Back in September, I published Emotional Beats: How to Easily Convert your Writing into Palpable Feelings. As promised, I will be posting the book on my blog. So, here is the next installment, continuing Part 3 of the book: Other Beats. This chapter deals with:
Hunger, drinks, and food
Unless they are a robot, your character will no doubt feel the need to eat and drink on occasion. Here are some ways to describe this:
- He slugged back the last of his drink.
- He studied the amber liquid rolling around his glass as he swirled it.
- She ushered me towards the lounge and laid the snacks down on a large coffee table in the center.
- He placed both mugs down in front of them.
- She took a large swig from her mug.
- He heard the clink of crystal and the shrill of high-pitched feminine laughter.
- He set a bottle down.
- She plonked the bottle onto the table.
- He swished the wine in his mouth.
- He drained his stein.
- He emptied his flask.
- She brought over a flagon of lemonade.
- He slipped out of bed, plodded along to the kitchen, flicked on the kettle and popped two slices of wholemeal bread into the toaster.
- She finished off her toast and the dregs of her brew.
- He poured citron water with floating sprigs of honeybalm.
- He looked up so sharply, he spilled citron water from his beaker.
- He sipped his shots, not tossed them back.
- “Shall I decant?” he asked [pour small quantity to try out].
- She set the Bordeaux glass on the white linen tablecloth and used a foil cutter to remove the foil cap over the cork.
- He poured a dram and swirled it in the tumbler, letting it coat the glass.
- He popped the tab on his beer.
- He spoke into his coffee cup as he took a sip, his voice suddenly lower as if there was someone else in the room who might overhear.
- She slammed her mug down.
- She started gobbling up the delicious [food].
- Tendrils of steam from the tea rose in the cold morning air. She took a cup in both hands, raised it to scent the drink and blew across its surface before taking a sip.
- He blew on his [hot food] and his stomach rumbled. He tasted his food, winced and cooled his burning tongue with a quick gulp of water.
- He speared a cherry tomato and shoved it into his mouth.
- Her stomach gurgled/churned growled in protest.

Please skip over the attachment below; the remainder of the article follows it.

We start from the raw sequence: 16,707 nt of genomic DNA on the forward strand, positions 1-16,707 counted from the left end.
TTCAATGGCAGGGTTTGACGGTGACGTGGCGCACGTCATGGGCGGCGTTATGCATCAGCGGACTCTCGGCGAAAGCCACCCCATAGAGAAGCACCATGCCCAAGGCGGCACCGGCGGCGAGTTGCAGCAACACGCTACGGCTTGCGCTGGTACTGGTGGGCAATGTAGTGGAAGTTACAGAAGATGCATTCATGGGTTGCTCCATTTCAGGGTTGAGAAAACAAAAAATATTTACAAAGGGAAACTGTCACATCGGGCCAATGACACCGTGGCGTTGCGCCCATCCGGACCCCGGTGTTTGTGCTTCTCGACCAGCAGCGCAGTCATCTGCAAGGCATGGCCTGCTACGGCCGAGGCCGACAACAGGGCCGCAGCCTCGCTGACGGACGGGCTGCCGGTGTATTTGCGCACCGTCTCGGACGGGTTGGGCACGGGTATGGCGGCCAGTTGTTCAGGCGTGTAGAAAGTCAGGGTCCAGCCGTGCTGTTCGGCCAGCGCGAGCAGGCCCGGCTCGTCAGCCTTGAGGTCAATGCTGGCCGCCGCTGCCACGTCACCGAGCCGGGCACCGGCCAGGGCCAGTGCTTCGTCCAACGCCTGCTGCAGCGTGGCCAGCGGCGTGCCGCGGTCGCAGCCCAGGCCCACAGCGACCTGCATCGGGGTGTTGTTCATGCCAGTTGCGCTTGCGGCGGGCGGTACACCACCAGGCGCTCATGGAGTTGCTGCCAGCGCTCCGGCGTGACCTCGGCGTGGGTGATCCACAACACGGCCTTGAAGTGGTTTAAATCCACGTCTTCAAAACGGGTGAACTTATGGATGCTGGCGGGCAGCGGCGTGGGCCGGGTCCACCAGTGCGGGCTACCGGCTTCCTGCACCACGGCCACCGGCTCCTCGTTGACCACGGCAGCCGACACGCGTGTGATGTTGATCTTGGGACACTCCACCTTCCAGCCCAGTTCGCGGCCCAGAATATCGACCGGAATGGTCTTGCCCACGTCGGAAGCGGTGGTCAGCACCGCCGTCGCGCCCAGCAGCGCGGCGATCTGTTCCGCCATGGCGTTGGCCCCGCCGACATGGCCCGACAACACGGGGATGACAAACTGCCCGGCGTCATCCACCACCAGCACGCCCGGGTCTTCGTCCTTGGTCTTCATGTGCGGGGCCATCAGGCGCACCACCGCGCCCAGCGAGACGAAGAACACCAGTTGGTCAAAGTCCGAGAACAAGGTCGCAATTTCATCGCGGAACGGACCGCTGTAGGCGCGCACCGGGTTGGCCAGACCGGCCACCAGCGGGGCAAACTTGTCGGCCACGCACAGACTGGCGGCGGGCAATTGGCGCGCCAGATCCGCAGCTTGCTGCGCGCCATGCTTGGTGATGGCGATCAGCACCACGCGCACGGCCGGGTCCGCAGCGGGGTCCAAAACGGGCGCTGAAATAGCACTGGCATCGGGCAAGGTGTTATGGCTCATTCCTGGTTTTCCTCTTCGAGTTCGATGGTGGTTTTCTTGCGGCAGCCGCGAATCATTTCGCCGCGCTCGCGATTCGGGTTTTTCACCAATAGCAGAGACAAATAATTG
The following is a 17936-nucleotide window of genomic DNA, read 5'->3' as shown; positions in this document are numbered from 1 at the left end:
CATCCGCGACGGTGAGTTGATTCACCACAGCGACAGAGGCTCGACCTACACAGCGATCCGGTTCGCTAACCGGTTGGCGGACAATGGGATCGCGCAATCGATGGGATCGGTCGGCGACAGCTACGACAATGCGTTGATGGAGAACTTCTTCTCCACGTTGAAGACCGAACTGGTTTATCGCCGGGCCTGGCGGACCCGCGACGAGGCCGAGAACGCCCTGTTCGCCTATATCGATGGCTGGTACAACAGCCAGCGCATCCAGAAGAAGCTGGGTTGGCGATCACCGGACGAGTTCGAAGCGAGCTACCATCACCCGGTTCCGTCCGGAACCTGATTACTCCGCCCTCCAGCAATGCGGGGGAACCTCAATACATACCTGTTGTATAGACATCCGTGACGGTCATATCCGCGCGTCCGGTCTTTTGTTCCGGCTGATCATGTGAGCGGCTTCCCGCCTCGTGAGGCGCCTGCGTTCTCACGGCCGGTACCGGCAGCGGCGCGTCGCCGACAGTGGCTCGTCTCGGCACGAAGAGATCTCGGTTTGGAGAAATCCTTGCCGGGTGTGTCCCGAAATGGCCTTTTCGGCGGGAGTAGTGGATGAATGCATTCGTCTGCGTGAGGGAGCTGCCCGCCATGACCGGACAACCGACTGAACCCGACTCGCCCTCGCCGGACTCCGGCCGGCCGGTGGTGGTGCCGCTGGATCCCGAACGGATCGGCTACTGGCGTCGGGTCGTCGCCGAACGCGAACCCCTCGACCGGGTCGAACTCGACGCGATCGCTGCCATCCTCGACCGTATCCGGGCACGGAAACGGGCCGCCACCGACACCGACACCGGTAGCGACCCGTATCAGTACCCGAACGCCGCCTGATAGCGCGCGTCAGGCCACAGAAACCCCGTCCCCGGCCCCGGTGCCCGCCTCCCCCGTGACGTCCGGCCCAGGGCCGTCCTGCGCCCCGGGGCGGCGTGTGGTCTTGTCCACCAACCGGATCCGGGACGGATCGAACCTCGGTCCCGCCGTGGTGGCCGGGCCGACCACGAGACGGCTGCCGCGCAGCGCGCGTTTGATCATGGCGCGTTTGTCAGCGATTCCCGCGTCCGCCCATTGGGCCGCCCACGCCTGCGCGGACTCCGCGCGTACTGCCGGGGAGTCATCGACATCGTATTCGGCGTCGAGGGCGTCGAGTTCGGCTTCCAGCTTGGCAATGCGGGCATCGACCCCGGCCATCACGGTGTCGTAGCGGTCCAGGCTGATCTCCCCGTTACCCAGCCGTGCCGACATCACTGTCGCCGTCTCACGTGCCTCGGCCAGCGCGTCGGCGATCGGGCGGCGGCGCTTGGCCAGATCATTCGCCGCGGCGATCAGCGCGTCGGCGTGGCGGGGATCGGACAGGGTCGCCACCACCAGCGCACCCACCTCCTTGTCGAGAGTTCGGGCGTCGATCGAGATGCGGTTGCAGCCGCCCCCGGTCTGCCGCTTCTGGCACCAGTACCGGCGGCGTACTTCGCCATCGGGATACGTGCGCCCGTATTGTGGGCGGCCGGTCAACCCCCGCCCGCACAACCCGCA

- He had a tower of stacked glasses cradled in one hand and several bottles precariously trapped between the fingers of his other.
- Ice clinked against the glass. A drop of condensation slid from the rim to the tablecloth, fanning out and growing larger and larger.
- She drew that bottle to her lips, pulled its liquid heat against her tongue, and breathed off those vapors. A cough or two dropped into her lap.
- A liquid rope of warmth spilled eagerly from the bottle, and into his mouth and throat.
- He brought a shot to his lips and sipped at its fire. It burned his throat, turning his blood hot.
Next week: Light. View all posts on the subject, or buy the book on Amazon – free on KU!
Very creative on this one!
Thank you 😀
“The wine bottle was now empty. He considered reaching for a second, but a disapproving glance from his wife stopped him in his tracks.” Real life, in Beetley
Best wishes, Pete.
Ha ha – write what you know 😀
Always my maxim, Nicholas! 🙂
Thanks, Nicholas for another of these fantastic posts. 🙂 — Suzanne
Thank you 😀
I really need to use flagon more often.
Is that the flagon with dragon? 🙂
Shared while riding a wagon. 😀
Remember “The Court Jester”? The vessel with the pestle and the chalice from the palace. 🙂
I had to look it up. The phrase and comedy style were familiar, but I never heard of the name. Interesting that Get it/Got it/Good is from that movie.
Now a classic…it failed miserably at the box office.
A lot of movies do that for some reason. Kind of proves that box office doesn’t always mean quality.
One of Danny Kaye’s best moments ever. (He didn’t have that many) 🙂
We all do 🙂